Knowledge strategy – from the bottom up

Posted by  Shawn Callahan —May 29, 2007
Filed in Strategy


For a few months now I have been proposing a new way to do knowledge strategy that involves everyone in the organisation. There are three journeys involved and in the last journey you help establish a process (described here and illustrated above) that encourages lots of people to make incremental improvements towards a set of common objectives. We have mentioned here that organisations have similar objectives so you don’t need to create these from scratch.

This post is here to pull these threads together.

About  Shawn Callahan

Shawn, author of Putting Stories to Work, is one of the world's leading business storytelling consultants. He helps executive teams find and tell the story of their strategy. When he is not working on strategy communication, Shawn is helping leaders find and tell business stories to engage, to influence and to inspire. Shawn works with Global 1000 companies including Shell, IBM, SAP, Bayer, Microsoft & Danone. Connect with Shawn on:


  1. Arjun Thomas says:

    A very interesting perspective for implementing KM in an organization…. thanks!

  2. Steve Dale says:

    Shawn – the overall process looks sound and very practical. However, speaking as someone who has implemented a knowledge strategy for a large public sector organisation, I found the title of the piece slightly misleading. Without the top-down support from senior managers – i.e. a recognition that the organisation or business is not using its knowledge assets effectively – then I am sceptical that any bottom-up process can gain sufficient traction to make a difference.
    I tried to lay my approach over the template approach you describe, and was pleased to note there was a reasonably snug fit with all of the three journeys. The difference (significant in my mind) is that the first journey – creation of the mud map – was undertaken with the Directors of the Board, who (also significantly) recognised there was a need to change the way the organisation operated. Once staff had seen this high level support, there was enthusiastic take-up for the other two journeys.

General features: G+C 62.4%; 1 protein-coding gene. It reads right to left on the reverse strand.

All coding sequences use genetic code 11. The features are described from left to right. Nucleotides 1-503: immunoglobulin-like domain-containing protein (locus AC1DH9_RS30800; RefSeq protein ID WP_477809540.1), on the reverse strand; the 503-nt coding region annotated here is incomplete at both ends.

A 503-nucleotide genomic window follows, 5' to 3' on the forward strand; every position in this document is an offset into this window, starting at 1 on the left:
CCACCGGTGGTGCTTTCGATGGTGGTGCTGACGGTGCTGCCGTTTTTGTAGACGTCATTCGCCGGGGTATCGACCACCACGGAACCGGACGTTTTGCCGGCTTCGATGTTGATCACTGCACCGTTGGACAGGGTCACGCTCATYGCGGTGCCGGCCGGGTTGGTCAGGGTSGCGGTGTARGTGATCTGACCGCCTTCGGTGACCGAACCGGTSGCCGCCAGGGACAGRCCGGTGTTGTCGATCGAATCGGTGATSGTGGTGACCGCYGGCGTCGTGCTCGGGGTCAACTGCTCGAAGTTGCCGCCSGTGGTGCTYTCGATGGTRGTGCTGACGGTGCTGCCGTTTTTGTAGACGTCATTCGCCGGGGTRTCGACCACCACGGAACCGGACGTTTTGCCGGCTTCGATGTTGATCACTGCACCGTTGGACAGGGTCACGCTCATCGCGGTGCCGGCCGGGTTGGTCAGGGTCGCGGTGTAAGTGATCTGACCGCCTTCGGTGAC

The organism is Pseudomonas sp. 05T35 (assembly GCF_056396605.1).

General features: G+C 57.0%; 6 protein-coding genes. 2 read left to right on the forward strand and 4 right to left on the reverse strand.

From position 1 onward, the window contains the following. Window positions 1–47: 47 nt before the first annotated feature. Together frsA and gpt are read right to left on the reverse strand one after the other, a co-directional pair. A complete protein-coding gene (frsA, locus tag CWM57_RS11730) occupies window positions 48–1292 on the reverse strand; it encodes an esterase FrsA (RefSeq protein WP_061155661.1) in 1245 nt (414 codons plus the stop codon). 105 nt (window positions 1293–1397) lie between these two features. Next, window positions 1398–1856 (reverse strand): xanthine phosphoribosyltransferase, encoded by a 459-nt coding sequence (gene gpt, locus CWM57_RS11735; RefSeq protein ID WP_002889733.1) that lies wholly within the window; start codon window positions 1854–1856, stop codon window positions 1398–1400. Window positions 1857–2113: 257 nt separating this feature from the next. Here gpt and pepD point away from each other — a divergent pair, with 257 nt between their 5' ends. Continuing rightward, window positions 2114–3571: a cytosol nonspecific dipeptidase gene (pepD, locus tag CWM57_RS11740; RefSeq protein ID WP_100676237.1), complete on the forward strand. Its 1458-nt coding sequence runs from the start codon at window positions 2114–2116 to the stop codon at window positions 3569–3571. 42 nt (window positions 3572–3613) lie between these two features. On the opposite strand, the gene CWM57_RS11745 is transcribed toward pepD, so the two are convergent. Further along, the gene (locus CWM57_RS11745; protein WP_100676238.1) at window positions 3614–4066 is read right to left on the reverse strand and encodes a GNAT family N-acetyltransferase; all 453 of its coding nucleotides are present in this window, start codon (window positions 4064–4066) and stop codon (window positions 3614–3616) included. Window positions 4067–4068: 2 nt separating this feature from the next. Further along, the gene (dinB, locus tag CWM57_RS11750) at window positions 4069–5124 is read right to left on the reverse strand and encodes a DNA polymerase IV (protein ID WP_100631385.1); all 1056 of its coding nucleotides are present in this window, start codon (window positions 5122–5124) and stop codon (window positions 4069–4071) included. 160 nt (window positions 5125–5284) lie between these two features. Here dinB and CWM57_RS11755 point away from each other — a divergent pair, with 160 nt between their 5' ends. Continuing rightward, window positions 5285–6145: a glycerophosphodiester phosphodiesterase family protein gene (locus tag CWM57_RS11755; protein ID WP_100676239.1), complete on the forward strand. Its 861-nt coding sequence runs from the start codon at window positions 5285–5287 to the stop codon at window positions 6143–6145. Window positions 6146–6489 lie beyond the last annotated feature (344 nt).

I guess what I’m saying is that the bottom-up approach stands a greater chance of being successful if you have buy-in at the top. Effort spent in getting this top-level buy-in is never wasted.
    Steve Dale

  3. Shawn says:

    You are so right Steve. The title is a misnomer which I will change to “top down and bottom up” because the first journey is all about getting leadership support.

  4. Patti Anklam says:

    Shawn, I love the illustration. It brings to mind the Emergent Learning/EL Map method developed by Marilyn Darling. The approach is based on the rigorous application of AARs by the US Army. Basically, the EL map would provide the way to capture what’s been done, what has been learnt from it and what needs to be done next. See

  5. Shawn says:

    Thanks for the reference Patti but I couldn’t get the tinyurl to work.

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